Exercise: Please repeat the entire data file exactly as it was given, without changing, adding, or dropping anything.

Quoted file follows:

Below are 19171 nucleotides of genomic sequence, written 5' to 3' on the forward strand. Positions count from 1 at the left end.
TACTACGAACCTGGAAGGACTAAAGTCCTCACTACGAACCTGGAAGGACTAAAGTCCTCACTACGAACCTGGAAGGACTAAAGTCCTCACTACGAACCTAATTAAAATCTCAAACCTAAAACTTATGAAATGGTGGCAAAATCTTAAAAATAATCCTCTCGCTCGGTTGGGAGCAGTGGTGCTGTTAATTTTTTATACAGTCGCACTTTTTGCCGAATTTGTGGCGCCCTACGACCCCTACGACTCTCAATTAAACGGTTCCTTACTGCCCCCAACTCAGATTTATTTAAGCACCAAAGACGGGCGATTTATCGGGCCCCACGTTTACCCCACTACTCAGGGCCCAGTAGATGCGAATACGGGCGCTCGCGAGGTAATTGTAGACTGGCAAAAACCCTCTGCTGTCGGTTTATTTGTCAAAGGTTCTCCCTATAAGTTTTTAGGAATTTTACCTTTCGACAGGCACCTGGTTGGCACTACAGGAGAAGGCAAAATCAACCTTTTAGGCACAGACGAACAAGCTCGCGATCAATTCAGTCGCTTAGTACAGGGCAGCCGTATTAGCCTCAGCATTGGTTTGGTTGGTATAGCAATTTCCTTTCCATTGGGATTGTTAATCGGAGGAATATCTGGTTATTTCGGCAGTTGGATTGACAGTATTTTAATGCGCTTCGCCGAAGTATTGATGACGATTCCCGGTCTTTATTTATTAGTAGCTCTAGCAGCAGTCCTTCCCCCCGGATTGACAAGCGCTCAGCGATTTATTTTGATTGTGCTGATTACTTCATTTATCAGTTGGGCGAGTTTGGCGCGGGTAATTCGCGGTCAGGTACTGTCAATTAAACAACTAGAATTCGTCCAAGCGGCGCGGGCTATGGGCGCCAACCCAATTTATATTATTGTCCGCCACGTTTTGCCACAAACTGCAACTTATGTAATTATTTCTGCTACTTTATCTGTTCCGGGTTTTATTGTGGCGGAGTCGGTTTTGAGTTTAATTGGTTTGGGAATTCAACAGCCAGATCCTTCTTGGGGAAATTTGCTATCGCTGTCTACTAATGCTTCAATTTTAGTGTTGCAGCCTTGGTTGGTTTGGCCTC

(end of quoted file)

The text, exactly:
Below are 19171 nucleotides of genomic sequence, written 5' to 3' on the forward strand. Positions count from 1 at the left end.
TACTACGAACCTGGAAGGACTAAAGTCCTCACTACGAACCTGGAAGGACTAAAGTCCTCACTACGAACCTGGAAGGACTAAAGTCCTCACTACGAACCTAATTAAAATCTCAAACCTAAAACTTATGAAATGGTGGCAAAATCTTAAAAATAATCCTCTCGCTCGGTTGGGAGCAGTGGTGCTGTTAATTTTTTATACAGTCGCACTTTTTGCCGAATTTGTGGCGCCCTACGACCCCTACGACTCTCAATTAAACGGTTCCTTACTGCCCCCAACTCAGATTTATTTAAGCACCAAAGACGGGCGATTTATCGGGCCCCACGTTTACCCCACTACTCAGGGCCCAGTAGATGCGAATACGGGCGCTCGCGAGGTAATTGTAGACTGGCAAAAACCCTCTGCTGTCGGTTTATTTGTCAAAGGTTCTCCCTATAAGTTTTTAGGAATTTTACCTTTCGACAGGCACCTGGTTGGCACTACAGGAGAAGGCAAAATCAACCTTTTAGGCACAGACGAACAAGCTCGCGATCAATTCAGTCGCTTAGTACAGGGCAGCCGTATTAGCCTCAGCATTGGTTTGGTTGGTATAGCAATTTCCTTTCCATTGGGATTGTTAATCGGAGGAATATCTGGTTATTTCGGCAGTTGGATTGACAGTATTTTAATGCGCTTCGCCGAAGTATTGATGACGATTCCCGGTCTTTATTTATTAGTAGCTCTAGCAGCAGTCCTTCCCCCCGGATTGACAAGCGCTCAGCGATTTATTTTGATTGTGCTGATTACTTCATTTATCAGTTGGGCGAGTTTGGCGCGGGTAATTCGCGGTCAGGTACTGTCAATTAAACAACTAGAATTCGTCCAAGCGGCGCGGGCTATGGGCGCCAACCCAATTTATATTATTGTCCGCCACGTTTTGCCACAAACTGCAACTTATGTAATTATTTCTGCTACTTTATCTGTTCCGGGTTTTATTGTGGCGGAGTCGGTTTTGAGTTTAATTGGTTTGGGAATTCAACAGCCAGATCCTTCTTGGGGAAATTTGCTATCGCTGTCTACTAATGCTTCAATTTTAGTGTTGCAGCCTTGGTTGGTTTGGCCTC